The Mediation Network suggested that the Commission should seek to define the parades conflict more clearly. It commented that A a simple exposition of the issues" would be helpful in stimulating a more productive debate. It sees the root of parades disputes as twofold: the relationship or social order between paraders and opponents may have broken down, or it may have been unhealthy in the first place. It identifies five specific dimensions to the parades conflict — religious, political, public order, social and economic, and communal, and suggests that Athe Parades Commission could usefully generate discussion and offer support to those concerned with each of these dimensions so that, at all the essential levels of society, a more focused discussion could take root in both public and private discourse." It recognizes, though, that Aestablishing a new consensual social order between the traditions in Northern Ireland regarding parades is a long term process, stretching beyond the tenure of the present Commission." It might be that progress along these lines would assist the Orange Institutions in engaging with the Commission.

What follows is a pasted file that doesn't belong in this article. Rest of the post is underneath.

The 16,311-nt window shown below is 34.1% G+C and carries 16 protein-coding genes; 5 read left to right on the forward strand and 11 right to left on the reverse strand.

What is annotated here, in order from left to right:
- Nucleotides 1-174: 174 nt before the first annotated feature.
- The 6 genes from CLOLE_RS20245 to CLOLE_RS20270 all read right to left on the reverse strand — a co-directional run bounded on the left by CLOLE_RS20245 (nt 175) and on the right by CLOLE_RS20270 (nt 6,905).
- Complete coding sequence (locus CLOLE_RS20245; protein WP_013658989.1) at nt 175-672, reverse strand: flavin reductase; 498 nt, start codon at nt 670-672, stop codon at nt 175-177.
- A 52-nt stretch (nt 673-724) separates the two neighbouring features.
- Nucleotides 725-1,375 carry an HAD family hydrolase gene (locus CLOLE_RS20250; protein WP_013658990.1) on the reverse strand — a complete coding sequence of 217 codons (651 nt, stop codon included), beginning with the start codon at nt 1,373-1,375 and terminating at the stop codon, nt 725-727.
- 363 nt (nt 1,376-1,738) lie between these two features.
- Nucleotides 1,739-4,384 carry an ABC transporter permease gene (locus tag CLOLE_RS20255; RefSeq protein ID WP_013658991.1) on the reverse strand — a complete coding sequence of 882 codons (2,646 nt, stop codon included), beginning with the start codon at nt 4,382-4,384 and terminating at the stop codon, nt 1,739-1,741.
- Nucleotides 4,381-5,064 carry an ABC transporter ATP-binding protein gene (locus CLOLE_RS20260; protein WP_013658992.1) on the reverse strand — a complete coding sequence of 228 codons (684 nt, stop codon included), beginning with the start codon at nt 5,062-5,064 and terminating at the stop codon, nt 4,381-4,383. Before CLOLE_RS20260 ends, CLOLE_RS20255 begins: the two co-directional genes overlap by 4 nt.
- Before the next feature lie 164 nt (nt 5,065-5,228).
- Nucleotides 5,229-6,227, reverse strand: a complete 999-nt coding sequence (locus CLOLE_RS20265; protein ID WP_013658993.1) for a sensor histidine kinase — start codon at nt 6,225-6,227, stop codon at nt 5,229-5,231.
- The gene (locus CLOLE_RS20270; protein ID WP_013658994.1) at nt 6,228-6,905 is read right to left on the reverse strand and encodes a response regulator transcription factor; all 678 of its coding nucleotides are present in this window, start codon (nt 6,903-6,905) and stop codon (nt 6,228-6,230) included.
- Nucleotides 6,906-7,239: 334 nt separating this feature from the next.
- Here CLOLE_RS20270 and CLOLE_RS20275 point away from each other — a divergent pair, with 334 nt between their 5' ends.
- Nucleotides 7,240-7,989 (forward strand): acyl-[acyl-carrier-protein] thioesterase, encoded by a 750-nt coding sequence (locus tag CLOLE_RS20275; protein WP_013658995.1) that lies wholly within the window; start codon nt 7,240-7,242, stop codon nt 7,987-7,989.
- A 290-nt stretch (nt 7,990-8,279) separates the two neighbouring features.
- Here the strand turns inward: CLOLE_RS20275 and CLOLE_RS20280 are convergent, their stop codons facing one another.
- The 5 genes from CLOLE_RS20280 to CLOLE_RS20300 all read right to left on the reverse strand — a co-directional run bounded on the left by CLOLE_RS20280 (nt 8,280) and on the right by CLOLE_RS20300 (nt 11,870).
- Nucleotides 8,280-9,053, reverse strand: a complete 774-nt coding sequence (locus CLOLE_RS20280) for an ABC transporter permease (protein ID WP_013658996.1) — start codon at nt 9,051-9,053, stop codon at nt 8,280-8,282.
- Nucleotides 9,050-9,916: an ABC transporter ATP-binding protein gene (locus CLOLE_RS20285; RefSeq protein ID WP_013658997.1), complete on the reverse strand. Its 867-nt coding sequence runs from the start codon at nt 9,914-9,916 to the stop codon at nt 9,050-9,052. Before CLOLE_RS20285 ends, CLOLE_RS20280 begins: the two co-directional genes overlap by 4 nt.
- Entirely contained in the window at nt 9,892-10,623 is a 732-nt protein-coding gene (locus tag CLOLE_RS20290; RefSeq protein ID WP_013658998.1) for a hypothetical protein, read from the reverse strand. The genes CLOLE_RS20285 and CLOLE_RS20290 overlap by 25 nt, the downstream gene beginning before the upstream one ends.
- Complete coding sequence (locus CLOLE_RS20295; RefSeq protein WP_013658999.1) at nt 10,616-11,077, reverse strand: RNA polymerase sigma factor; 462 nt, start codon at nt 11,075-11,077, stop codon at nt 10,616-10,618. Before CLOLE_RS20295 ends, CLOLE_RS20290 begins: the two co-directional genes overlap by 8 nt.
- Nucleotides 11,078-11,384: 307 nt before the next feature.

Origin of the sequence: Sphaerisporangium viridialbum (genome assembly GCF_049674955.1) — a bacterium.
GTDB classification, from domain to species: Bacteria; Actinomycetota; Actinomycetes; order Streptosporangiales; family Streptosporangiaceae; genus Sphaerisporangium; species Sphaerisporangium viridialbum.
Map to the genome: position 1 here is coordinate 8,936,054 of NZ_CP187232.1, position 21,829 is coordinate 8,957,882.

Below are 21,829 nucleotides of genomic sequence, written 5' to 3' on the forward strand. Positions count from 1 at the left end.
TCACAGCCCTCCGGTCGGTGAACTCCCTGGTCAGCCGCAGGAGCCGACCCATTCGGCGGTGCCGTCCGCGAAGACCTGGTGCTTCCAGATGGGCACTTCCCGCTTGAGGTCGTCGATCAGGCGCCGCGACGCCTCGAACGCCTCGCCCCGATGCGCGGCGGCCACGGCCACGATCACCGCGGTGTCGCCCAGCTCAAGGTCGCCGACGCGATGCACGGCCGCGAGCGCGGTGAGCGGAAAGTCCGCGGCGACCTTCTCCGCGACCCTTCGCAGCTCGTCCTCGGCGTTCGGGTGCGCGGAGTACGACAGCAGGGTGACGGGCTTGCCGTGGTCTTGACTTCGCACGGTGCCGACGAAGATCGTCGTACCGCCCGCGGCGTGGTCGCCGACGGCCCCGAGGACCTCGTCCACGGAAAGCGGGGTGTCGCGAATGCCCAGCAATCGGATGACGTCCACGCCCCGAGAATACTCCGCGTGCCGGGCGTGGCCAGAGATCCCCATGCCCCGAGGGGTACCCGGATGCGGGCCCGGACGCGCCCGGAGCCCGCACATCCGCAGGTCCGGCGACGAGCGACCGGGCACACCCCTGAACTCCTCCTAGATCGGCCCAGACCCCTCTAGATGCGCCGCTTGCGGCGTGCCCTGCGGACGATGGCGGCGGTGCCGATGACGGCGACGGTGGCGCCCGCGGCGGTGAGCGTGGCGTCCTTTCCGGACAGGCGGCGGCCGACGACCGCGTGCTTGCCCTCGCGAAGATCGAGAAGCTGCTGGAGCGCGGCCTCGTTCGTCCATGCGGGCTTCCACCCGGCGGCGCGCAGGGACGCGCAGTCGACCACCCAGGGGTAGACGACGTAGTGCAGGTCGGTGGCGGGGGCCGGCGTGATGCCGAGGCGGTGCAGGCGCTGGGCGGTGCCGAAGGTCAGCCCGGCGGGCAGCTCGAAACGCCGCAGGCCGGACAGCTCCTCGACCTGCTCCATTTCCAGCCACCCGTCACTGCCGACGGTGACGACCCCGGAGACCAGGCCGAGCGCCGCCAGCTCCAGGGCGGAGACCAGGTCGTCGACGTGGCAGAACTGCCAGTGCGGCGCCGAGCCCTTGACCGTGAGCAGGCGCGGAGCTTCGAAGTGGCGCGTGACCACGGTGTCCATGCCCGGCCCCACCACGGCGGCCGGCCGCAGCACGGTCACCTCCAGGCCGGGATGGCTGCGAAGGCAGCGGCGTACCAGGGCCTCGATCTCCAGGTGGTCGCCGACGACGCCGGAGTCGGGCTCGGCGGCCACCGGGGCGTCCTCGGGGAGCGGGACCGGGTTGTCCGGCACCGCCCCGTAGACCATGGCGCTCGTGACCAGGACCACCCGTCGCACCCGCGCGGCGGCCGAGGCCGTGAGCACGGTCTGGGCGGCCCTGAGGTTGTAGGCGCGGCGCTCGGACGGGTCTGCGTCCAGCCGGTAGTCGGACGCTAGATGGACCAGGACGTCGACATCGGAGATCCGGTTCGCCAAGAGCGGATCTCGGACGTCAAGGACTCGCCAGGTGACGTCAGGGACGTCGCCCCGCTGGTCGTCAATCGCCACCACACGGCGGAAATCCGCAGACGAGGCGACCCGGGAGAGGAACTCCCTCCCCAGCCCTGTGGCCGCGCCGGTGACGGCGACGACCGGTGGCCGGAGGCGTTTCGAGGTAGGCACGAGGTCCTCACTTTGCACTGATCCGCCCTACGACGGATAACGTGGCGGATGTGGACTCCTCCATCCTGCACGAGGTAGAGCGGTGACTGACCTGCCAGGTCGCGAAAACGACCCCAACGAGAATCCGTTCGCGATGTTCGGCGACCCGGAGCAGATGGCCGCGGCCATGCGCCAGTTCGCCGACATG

The Commission accepts that such an exposition would be useful. It has sought to produce such a wider understanding through sending out messages in its Annual report, its determinations and press statements and through active face to face engagement with those interested in the 'parades conflict'. The Commission also accepts that this is likely to be a long term process and as part of this acknowledgement is seeking to address some of these issues through the development of an educational programme for delivery to young people and through continuing to reach out to parading organizations. The Grand Lodge's ban on dialogue remains an important barrier to progress.

Paragraph 63

We have seen a summary of the audit of the relationship between the RUC and the Parades Commission. We welcome this review and would encourage both bodies to build on its conclusions.

The Commission acknowledges this encouragement and is currently taking forward this area of work with the Police Service of Northern Ireland.

Paragraph 78

Whether or not individual witnesses saw Authorised Officers of the Commission as successful, they clearly have a key part to play in its work. Given their change of status, when they come under the control of the Commission rather than the Mediation Network, it seems likely that they be perceived as more associated with the Commission than before. This may impact on their acceptability as mediators. We therefore recommend that the Commission should not use them to report on parades, but should employ separate staff for this purpose, as the Mediation Network has already suggested. Also, arrangements for their supervision should ensure that Commissioners who have overseen mediation work should not play an active part in decisions on parades to which that work relates.

The Commission fully understands the need to distinguish as clearly as possible between its role in determining on parades and its role in promoting and facilitating mediation.